Approaches for Handling Time-Varying Covariates in Survival Models

Master Thesis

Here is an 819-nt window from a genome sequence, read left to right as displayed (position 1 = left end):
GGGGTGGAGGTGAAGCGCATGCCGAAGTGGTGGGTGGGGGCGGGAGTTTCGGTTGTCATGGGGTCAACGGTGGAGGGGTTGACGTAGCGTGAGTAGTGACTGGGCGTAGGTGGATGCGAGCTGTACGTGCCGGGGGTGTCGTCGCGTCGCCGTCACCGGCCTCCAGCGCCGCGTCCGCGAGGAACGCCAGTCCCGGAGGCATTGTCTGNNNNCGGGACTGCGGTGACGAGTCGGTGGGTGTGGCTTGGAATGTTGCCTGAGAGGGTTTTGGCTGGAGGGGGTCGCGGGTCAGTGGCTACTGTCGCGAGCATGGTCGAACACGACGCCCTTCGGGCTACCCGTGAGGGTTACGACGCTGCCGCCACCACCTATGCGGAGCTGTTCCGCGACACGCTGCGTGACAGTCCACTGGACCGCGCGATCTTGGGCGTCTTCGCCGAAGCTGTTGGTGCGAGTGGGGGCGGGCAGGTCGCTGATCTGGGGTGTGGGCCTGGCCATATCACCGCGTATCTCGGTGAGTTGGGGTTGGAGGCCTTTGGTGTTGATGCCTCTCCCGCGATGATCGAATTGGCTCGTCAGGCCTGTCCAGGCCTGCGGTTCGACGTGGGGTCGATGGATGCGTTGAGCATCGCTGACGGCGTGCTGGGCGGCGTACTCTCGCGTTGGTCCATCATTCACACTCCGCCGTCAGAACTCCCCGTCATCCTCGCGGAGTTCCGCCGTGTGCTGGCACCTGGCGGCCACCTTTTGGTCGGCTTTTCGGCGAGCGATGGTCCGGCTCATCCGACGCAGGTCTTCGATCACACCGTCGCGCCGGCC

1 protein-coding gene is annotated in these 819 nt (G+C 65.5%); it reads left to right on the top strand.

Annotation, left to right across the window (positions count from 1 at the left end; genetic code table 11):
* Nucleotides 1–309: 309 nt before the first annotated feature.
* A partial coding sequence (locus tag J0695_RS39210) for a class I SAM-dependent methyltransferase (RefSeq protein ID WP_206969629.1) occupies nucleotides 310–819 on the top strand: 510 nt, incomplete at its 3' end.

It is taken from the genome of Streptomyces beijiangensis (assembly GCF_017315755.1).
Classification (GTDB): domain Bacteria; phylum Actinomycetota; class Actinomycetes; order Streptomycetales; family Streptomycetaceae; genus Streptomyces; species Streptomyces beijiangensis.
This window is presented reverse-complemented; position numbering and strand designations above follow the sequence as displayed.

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Survival models are used in analysing time-to-event data. This type of data is very common in medical research. The Cox proportional hazard model is commonly used in analysing time-to-event data. However, this model is based on the proportional hazard (PH) assumption. Violation of this assumption often leads to biased results and inferences. Once non-proportionality is established, there is a need to consider time-varying effects of the covariates. Several models have been developed that relax the proportionality assumption making it possible to analyse data with time-varying effects of both baseline and time-updated covariates. I present various approaches for handling time-varying covariates and time-varying effects in time-to-event models. They include the extended Cox model which handles exogenous time-dependent covariates using the counting process formulation introduced by cite{andersen1982cox}. Andersen and Gill accounts for time varying covariates by each individual having multiple observations with the total-at-risk follow up for each individual being further divided into smaller time intervals. The joint models for the longitudinal and time-to-event processes and its extensions (parametrization and multivariate joint models) were used as it handles endogenous time-varying covariates appropriately. Another is the Aalen model, an additive model which accounts for time-varying effects. However, there are situations where all the covariates of interest do not have time-varying effects. Hence, the semi-parametric additive model can be used. In conclusion, comparisons are made on the results of all the fitted models and it shows that choice of a particular model to fit is influenced by the aim and objectives of fitting the model. In 2002, an AntiRetroviral Treatment (ART) service was established in the Cape Town township of Gugulethu, South Africa. These models will be applied to an HIV/AIDS observational dataset obtained from all patients who initiated ART within the programme between September 2002 and June 2007.